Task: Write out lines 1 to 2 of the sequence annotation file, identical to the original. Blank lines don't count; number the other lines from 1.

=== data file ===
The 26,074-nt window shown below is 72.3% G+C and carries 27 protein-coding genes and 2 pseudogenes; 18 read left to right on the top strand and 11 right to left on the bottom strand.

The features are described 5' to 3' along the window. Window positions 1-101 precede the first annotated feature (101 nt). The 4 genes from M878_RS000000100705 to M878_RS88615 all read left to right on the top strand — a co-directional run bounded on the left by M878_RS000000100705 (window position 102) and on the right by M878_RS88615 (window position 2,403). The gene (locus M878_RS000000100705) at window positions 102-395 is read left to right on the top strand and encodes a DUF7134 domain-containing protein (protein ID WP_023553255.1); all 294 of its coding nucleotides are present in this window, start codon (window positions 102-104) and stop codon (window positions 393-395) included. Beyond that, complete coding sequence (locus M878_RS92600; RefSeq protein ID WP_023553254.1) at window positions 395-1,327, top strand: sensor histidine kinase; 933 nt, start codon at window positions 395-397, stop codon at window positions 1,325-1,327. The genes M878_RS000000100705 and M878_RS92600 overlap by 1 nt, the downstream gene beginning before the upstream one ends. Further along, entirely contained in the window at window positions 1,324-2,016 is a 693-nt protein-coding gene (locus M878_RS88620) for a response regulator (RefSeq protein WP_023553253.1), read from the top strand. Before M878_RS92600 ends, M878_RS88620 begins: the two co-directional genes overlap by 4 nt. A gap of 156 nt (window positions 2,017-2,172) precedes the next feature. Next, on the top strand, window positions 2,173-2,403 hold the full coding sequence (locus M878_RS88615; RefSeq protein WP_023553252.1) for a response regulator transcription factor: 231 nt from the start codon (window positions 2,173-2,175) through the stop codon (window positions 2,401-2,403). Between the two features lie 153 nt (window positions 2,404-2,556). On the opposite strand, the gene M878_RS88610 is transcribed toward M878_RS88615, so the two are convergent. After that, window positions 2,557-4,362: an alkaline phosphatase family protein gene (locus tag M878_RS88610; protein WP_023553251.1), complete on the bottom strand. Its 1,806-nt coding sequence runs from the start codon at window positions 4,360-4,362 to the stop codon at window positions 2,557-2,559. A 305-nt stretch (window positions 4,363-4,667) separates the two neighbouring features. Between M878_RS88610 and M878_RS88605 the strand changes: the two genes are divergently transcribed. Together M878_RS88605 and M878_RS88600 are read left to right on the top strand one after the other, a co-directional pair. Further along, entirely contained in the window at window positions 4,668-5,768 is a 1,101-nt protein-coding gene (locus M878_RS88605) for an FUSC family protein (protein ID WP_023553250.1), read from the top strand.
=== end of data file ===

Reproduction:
The 26,074-nt window shown below is 72.3% G+C and carries 27 protein-coding genes and 2 pseudogenes; 18 read left to right on the top strand and 11 right to left on the bottom strand.

The features are described 5' to 3' along the window. Window positions 1-101 precede the first annotated feature (101 nt). The 4 genes from M878_RS000000100705 to M878_RS88615 all read left to right on the top strand — a co-directional run bounded on the left by M878_RS000000100705 (window position 102) and on the right by M878_RS88615 (window position 2,403). The gene (locus M878_RS000000100705) at window positions 102-395 is read left to right on the top strand and encodes a DUF7134 domain-containing protein (protein ID WP_023553255.1); all 294 of its coding nucleotides are present in this window, start codon (window positions 102-104) and stop codon (window positions 393-395) included. Beyond that, complete coding sequence (locus M878_RS92600; RefSeq protein ID WP_023553254.1) at window positions 395-1,327, top strand: sensor histidine kinase; 933 nt, start codon at window positions 395-397, stop codon at window positions 1,325-1,327. The genes M878_RS000000100705 and M878_RS92600 overlap by 1 nt, the downstream gene beginning before the upstream one ends. Further along, entirely contained in the window at window positions 1,324-2,016 is a 693-nt protein-coding gene (locus M878_RS88620) for a response regulator (RefSeq protein WP_023553253.1), read from the top strand. Before M878_RS92600 ends, M878_RS88620 begins: the two co-directional genes overlap by 4 nt. A gap of 156 nt (window positions 2,017-2,172) precedes the next feature. Next, on the top strand, window positions 2,173-2,403 hold the full coding sequence (locus M878_RS88615; RefSeq protein WP_023553252.1) for a response regulator transcription factor: 231 nt from the start codon (window positions 2,173-2,175) through the stop codon (window positions 2,401-2,403). Between the two features lie 153 nt (window positions 2,404-2,556). On the opposite strand, the gene M878_RS88610 is transcribed toward M878_RS88615, so the two are convergent. After that, window positions 2,557-4,362: an alkaline phosphatase family protein gene (locus tag M878_RS88610; protein WP_023553251.1), complete on the bottom strand. Its 1,806-nt coding sequence runs from the start codon at window positions 4,360-4,362 to the stop codon at window positions 2,557-2,559. A 305-nt stretch (window positions 4,363-4,667) separates the two neighbouring features. Between M878_RS88610 and M878_RS88605 the strand changes: the two genes are divergently transcribed. Together M878_RS88605 and M878_RS88600 are read left to right on the top strand one after the other, a co-directional pair. Further along, entirely contained in the window at window positions 4,668-5,768 is a 1,101-nt protein-coding gene (locus M878_RS88605) for an FUSC family protein (protein ID WP_023553250.1), read from the top strand.